The 115-acre, 1.1-mile-long engineering marvel was created on Long Island Sound by Parks Commissioner Robert Moses during the 1930s. "The Riviera of New York" consists of a 13-section sandy beach, a hexagonal-block promenade, a central pavilion with food stores and specialty shops, two playgrounds, two picnic areas, a large parking lot, and 26 courts for basketball, volleyball, and handball.
While the beach’s name recalls the orchards that once graced private estates in the area, the site is in fact the product of a large public works project incorporating landfill and barge-loads of sand. The beach was one of Parks Commissioner Robert Moses’s (1888–1981) most beloved projects.
Moses’s ambitious plan to renovate what was then a largely undeveloped area, called for a parking lot, bathhouse, and, most impressive, 115 new acres of land using over 3 million cubic yards of sanitation landfill to join Rodman’s Neck and Hunter Island. Construction crews added white sand from the Rockaways in Queens and Sandy Hook, New Jersey to the beach at a rate of 4,000 cubic yards a day. A 50-foot-wide promenade was built parallel to the shore and a massive 1,400 foot-long, 250 foot-wide mall led to the 90,000-square-foot bathhouse, which also offered a restaurant and other concessions.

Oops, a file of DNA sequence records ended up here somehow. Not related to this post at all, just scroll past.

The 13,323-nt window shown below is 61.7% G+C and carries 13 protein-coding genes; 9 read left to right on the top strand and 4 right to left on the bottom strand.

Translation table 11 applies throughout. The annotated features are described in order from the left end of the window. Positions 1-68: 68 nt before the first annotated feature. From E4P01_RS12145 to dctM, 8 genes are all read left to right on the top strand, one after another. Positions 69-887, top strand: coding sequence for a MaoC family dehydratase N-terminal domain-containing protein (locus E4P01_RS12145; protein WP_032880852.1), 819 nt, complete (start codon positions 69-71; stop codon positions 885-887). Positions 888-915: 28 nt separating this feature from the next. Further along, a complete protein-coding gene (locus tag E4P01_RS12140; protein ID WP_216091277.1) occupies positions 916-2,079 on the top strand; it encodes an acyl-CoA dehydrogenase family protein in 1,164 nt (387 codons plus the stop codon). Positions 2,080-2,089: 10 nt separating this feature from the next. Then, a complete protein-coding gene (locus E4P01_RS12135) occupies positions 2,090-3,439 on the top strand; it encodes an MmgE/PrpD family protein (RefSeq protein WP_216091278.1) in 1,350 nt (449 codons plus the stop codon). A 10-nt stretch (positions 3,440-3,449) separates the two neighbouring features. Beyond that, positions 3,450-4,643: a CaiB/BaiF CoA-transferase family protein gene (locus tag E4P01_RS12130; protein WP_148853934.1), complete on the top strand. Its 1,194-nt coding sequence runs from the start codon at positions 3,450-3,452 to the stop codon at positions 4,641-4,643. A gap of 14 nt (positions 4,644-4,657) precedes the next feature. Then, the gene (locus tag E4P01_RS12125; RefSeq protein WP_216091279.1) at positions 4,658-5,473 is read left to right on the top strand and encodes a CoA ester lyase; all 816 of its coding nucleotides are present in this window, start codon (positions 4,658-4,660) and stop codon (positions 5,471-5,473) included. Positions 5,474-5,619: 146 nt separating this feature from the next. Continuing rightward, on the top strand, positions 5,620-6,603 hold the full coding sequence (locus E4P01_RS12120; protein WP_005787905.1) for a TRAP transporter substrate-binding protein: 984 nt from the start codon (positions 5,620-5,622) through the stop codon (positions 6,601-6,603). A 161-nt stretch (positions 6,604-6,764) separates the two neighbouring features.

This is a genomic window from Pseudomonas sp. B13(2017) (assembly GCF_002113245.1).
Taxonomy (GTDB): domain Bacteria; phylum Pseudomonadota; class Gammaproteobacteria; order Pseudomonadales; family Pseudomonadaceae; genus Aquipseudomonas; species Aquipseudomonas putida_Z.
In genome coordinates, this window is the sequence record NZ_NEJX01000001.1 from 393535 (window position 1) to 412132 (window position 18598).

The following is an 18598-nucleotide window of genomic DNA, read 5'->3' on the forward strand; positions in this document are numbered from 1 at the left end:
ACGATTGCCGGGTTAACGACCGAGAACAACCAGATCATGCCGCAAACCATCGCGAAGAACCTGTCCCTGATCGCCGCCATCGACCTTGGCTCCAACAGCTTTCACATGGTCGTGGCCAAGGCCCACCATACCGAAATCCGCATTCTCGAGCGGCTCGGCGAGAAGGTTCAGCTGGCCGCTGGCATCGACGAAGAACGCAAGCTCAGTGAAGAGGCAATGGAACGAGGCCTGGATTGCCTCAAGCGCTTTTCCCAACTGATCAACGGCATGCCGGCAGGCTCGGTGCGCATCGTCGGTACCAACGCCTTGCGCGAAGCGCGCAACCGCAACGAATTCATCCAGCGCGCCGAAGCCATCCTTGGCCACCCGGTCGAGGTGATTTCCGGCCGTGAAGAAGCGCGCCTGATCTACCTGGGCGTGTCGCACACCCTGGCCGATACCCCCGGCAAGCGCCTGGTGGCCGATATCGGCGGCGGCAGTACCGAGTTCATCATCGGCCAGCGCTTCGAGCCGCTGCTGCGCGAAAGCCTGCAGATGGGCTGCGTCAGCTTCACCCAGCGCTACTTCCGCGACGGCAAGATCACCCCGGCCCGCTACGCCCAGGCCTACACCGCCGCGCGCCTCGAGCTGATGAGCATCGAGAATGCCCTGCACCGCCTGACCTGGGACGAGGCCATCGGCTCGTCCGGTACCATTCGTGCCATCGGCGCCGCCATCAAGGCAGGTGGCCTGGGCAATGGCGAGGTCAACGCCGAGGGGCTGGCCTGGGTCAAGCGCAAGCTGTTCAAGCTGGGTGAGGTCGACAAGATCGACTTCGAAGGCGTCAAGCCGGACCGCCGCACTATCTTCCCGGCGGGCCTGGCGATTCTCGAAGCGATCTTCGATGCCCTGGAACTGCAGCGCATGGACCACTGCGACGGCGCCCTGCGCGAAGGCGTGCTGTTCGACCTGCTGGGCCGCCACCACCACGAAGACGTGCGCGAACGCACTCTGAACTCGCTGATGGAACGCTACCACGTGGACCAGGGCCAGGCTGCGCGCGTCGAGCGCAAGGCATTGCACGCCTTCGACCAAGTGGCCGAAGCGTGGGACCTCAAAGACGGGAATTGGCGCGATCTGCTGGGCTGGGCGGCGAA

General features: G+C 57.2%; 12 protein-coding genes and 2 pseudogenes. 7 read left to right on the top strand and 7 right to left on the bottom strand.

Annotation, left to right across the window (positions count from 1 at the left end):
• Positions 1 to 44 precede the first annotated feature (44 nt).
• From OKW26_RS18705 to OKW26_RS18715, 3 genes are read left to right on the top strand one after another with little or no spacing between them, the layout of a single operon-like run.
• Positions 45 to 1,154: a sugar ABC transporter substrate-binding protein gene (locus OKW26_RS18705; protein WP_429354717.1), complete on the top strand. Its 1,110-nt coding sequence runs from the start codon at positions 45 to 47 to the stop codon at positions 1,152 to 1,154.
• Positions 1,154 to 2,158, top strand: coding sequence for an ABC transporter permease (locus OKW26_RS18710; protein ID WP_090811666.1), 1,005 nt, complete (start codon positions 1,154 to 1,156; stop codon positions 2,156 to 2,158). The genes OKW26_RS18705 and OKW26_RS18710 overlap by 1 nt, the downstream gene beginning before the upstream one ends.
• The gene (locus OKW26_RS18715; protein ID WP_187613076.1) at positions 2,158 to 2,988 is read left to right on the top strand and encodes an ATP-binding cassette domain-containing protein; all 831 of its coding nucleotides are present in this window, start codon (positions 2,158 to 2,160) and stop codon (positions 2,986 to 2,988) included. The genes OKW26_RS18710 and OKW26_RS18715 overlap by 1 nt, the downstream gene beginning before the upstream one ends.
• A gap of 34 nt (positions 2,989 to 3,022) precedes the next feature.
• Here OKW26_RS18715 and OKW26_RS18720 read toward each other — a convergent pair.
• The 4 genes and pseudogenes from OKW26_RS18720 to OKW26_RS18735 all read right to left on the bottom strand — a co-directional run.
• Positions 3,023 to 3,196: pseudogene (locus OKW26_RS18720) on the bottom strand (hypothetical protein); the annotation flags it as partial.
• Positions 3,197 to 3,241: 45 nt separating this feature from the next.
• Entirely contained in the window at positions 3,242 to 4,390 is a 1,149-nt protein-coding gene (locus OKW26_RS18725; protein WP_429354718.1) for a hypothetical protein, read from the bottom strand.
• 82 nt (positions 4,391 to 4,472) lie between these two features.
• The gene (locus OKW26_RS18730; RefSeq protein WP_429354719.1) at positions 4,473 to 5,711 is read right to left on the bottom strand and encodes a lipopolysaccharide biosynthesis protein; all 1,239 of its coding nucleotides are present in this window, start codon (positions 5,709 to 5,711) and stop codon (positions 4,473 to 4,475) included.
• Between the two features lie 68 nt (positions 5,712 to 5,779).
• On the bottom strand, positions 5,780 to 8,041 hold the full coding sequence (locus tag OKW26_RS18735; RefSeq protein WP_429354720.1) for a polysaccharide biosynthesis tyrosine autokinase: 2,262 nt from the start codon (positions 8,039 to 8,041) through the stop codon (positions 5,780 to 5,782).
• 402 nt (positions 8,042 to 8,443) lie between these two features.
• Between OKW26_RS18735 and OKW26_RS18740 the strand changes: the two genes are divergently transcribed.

Although the project was not fully complete until 1938, construction crews rushed to finish enough of the beach to open it to the public in 1936. On July 25, 1936, more than 18,000 people attended the opening-day festivities, at which Robert Moses and Mayor Fiorello H. LaGuardia (1882–1947) spoke and which featured fireworks, music from the Police Department Band, and a diving exhibition. A raging success, the so-called “Riviera of New York City” attracted over 50,000 visitors the first weekend it was open. In 1947, the beach was extended 1.1 miles by filling in the shallow water between Hunter and Twin islands, adding even more acreage to the beach.
In the 1970s, the city’s budget crisis led to cutbacks in maintenance and patrolling, and the beach lost some of its luster. By the early 1980s, Parks had removed scores of illegal vendors who occupied a section of the beach, and the beach’s renaissance began. Today, the revival of Orchard Beach is being completed as Capital Projects restores Moses’s original vision.
is available at this beach.